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Accessibility Guidelines

Accessibility for Web Development


Accessibility for web development is making web content available for people with all types of disabilities, either permanent, temporary or situational disabilities.
Permanent disabilities can be issues like having only one arm, being blind or deaf.
Temporary disabilities can be situations like having a broken arm, Having cataract, which can cause temporary vision impairments, or having an ear infection.
Situational disabilities can be situations to you or your environment like having one arm less because you’re a parent with a newborn, being distracted by something visually, or being in a loud noisy crowd.

Benefits of having an accessible design can be the following:
Your solution will have better overall usability.
You’ll reach a larger audience (Approx 15% of the world have a sort of disability).
SEO ranks you higher if your site is accessible.

A fun list of companies who have been sued due to their websites or apps did not meet the American WCAG (Web Content Accessibility Guidelines) standards and lost:
Harvard University
Fox News

Which is yet another reason to prioritize developing accessible solutions.
The standard principles for WCAG are, your app must be Perceivable, Operable, Understandable and Robust.
In addition, the Axe extension and Google Lighthouse for Chrome, can test CSS content and background colors for sufficient contrast as a part of an overall accessibility audit.


Making your app perceivable is what makes users able to perceive what’s going on on your application. Applying this accessibility to your application can be done in many ways.

Alternate descriptions

Images need to be not only specific, but also descriptive. I.E. the Alt-text for the image below would be okay with an alt-text like <img src=”pancakes.png” alt=”pancakes”>, but even better with an alt text like this: <img src=”pancakes.png” alt=”stack of blueberry pancakes with powdered sugar”>
However, what is not recommended for alt-text is leaving it empty OR stuffing it with SEO keywords.


Captions for video / sound material can help the hearing impaired users follow along. It is equally as important to match color contrast to the standards of accessibility as even having the captions in the first place.

Present content using semantic HTML

Adaptable design

It’s a good thing to include adaptability to your design, making sure each view looks equally good in all orientations. (such as Portrait / Landscape)

Visual cues

Making sure your visual cues appeal to everyone, including the colorblind. This can be done in a variety of ways. If you take the following image as a stand-point:
Then you can see how a person with red-green color-blindness is affected by a color-only validation system. To prevent this ambiguity, a way to display validation, can also be granted with either a check mark icon popping up when validation goes through, and an x icon when it fails. That is just one of many ways validation can be queued visually.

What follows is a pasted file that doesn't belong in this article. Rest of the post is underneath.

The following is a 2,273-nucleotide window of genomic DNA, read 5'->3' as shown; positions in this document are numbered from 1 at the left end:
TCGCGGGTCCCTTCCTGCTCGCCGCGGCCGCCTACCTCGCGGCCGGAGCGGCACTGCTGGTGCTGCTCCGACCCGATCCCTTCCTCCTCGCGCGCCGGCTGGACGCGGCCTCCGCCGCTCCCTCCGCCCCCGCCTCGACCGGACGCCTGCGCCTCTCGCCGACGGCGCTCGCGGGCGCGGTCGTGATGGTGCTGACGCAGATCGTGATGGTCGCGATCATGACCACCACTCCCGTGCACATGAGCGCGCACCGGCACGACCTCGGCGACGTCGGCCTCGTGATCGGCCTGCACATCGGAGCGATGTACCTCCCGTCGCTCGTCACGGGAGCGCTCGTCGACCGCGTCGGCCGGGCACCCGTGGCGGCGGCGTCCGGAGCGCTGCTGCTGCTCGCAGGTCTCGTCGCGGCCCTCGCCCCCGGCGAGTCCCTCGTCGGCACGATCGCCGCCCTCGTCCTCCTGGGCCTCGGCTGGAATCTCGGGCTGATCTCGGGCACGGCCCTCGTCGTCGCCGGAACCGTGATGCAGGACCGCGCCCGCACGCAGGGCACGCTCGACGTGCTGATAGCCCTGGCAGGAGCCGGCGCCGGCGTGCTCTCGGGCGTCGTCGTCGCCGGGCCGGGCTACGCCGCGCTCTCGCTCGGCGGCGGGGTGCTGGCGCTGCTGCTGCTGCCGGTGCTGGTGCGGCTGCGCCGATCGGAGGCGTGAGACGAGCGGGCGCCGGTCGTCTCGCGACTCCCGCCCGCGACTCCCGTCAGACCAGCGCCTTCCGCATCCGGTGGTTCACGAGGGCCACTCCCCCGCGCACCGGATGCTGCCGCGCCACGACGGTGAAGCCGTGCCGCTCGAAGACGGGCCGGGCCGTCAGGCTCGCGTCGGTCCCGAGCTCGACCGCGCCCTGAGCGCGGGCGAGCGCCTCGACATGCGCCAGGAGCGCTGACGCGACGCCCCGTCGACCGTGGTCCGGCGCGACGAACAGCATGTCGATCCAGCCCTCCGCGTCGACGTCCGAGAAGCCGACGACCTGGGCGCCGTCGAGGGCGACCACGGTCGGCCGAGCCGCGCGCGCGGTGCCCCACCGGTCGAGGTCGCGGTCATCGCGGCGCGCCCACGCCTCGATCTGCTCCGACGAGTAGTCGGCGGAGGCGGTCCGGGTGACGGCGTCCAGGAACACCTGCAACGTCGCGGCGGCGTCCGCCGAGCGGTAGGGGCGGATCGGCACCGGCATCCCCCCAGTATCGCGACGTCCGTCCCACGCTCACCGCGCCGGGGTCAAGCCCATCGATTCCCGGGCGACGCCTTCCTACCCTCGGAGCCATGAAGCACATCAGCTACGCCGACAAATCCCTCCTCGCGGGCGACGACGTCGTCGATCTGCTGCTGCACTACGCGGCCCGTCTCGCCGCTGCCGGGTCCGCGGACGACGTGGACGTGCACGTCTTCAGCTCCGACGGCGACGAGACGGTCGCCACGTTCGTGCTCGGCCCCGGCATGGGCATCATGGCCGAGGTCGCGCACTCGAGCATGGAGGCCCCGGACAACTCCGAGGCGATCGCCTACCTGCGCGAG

Avoid auto-starting video or audio

The simple explanation to why, is auto-started audio interferes with screen readers. Any sounds 3 seconds or longer, should come with the option to pause the sound, or lower the volume of the audio.

Responsive body copy

Keeping text for a maximum of 80 characters per line, and having sufficient line-height. The definition of sufficient line height according to the WCAG is minimum 1.5 line height between lines, and 2.25 between Paragraphs.
Text should also be legible at 200% zoom, users should not have to use horizontal scrolling to read a piece of content.


Keyboard Navigation

All accessible elements on a page must be accessible using the tab key. All users must also be able to exit an interface in an app. Inescapable key-board interfaces are known as keyboard traps.
Making sure that everything a user navigates is obviously in focus, is also a part of the WCAG. Browsing an application with weak focus indicators is practically the same as navigating a cursor with no opacity, you just don’t know what you’re clicking.

Allow enough time

If the essential functions of your website are time-based, then and only then, are you allowed to only allow your users to use the remaining time of your function. e.g. if you’re hosting an auctioning application where people can buy things within a time-limit. Otherwise if you have forms that have time-limits, then you are required to give users that need more time, the time they need to fill / use the forms or functions.

Disable distracting content

Content like video-animations, gifs, ads with sound should be an option a user of your system can turn on or off, because it can impair concentration and intent

Flashing animations

Be careful using flashing animations as content, we’ve all read the photo sensitivity and epilepsy warnings when using entertainment consoles, but in case that you haven’t

Helpful navigation

Breadcrumbs, sub-categorization, proper semantic markup. This area is not too well documented as of June 2021, but more might be available once the Mozilla documentation Network gets a proper guideline set up on how to build keyboard-only navigators.

General helpful information